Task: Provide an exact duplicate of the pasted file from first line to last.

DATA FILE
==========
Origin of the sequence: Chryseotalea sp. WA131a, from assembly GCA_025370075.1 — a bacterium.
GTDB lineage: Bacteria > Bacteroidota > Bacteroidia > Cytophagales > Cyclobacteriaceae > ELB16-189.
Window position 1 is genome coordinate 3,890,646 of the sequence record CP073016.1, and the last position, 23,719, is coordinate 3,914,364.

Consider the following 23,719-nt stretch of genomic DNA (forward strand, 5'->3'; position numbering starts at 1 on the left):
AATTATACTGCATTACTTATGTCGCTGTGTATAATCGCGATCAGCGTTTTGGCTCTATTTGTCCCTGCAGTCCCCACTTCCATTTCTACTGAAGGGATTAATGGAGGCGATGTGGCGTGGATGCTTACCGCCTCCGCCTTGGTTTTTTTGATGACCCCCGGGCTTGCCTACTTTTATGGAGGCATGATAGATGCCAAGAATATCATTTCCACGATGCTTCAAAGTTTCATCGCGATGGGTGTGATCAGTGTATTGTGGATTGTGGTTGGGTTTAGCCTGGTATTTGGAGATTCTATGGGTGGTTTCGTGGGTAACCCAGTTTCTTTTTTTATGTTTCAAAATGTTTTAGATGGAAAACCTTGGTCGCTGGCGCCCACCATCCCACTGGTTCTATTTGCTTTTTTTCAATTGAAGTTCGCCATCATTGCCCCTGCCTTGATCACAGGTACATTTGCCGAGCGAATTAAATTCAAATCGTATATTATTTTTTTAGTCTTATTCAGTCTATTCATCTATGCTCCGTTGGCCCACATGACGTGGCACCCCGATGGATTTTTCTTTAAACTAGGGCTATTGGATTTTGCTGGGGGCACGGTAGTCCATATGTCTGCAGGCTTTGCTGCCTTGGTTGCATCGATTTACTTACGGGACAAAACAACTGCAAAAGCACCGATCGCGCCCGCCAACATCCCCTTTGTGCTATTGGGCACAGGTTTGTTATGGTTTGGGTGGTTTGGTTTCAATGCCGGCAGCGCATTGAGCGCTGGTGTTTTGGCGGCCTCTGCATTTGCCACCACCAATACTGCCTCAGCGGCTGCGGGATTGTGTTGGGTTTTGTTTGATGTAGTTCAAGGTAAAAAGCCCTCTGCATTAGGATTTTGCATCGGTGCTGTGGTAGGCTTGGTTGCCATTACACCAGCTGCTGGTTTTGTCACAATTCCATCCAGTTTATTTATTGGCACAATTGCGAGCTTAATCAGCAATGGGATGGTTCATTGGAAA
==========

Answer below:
Origin of the sequence: Chryseotalea sp. WA131a, from assembly GCA_025370075.1 — a bacterium.
GTDB lineage: Bacteria > Bacteroidota > Bacteroidia > Cytophagales > Cyclobacteriaceae > ELB16-189.
Window position 1 is genome coordinate 3,890,646 of the sequence record CP073016.1, and the last position, 23,719, is coordinate 3,914,364.

Consider the following 23,719-nt stretch of genomic DNA (forward strand, 5'->3'; position numbering starts at 1 on the left):
AATTATACTGCATTACTTATGTCGCTGTGTATAATCGCGATCAGCGTTTTGGCTCTATTTGTCCCTGCAGTCCCCACTTCCATTTCTACTGAAGGGATTAATGGAGGCGATGTGGCGTGGATGCTTACCGCCTCCGCCTTGGTTTTTTTGATGACCCCCGGGCTTGCCTACTTTTATGGAGGCATGATAGATGCCAAGAATATCATTTCCACGATGCTTCAAAGTTTCATCGCGATGGGTGTGATCAGTGTATTGTGGATTGTGGTTGGGTTTAGCCTGGTATTTGGAGATTCTATGGGTGGTTTCGTGGGTAACCCAGTTTCTTTTTTTATGTTTCAAAATGTTTTAGATGGAAAACCTTGGTCGCTGGCGCCCACCATCCCACTGGTTCTATTTGCTTTTTTTCAATTGAAGTTCGCCATCATTGCCCCTGCCTTGATCACAGGTACATTTGCCGAGCGAATTAAATTCAAATCGTATATTATTTTTTTAGTCTTATTCAGTCTATTCATCTATGCTCCGTTGGCCCACATGACGTGGCACCCCGATGGATTTTTCTTTAAACTAGGGCTATTGGATTTTGCTGGGGGCACGGTAGTCCATATGTCTGCAGGCTTTGCTGCCTTGGTTGCATCGATTTACTTACGGGACAAAACAACTGCAAAAGCACCGATCGCGCCCGCCAACATCCCCTTTGTGCTATTGGGCACAGGTTTGTTATGGTTTGGGTGGTTTGGTTTCAATGCCGGCAGCGCATTGAGCGCTGGTGTTTTGGCGGCCTCTGCATTTGCCACCACCAATACTGCCTCAGCGGCTGCGGGATTGTGTTGGGTTTTGTTTGATGTAGTTCAAGGTAAAAAGCCCTCTGCATTAGGATTTTGCATCGGTGCTGTGGTAGGCTTGGTTGCCATTACACCAGCTGCTGGTTTTGTCACAATTCCATCCAGTTTATTTATTGGCACAATTGCGAGCTTAATCAGCAATGGGATGGTTCATTGGAAA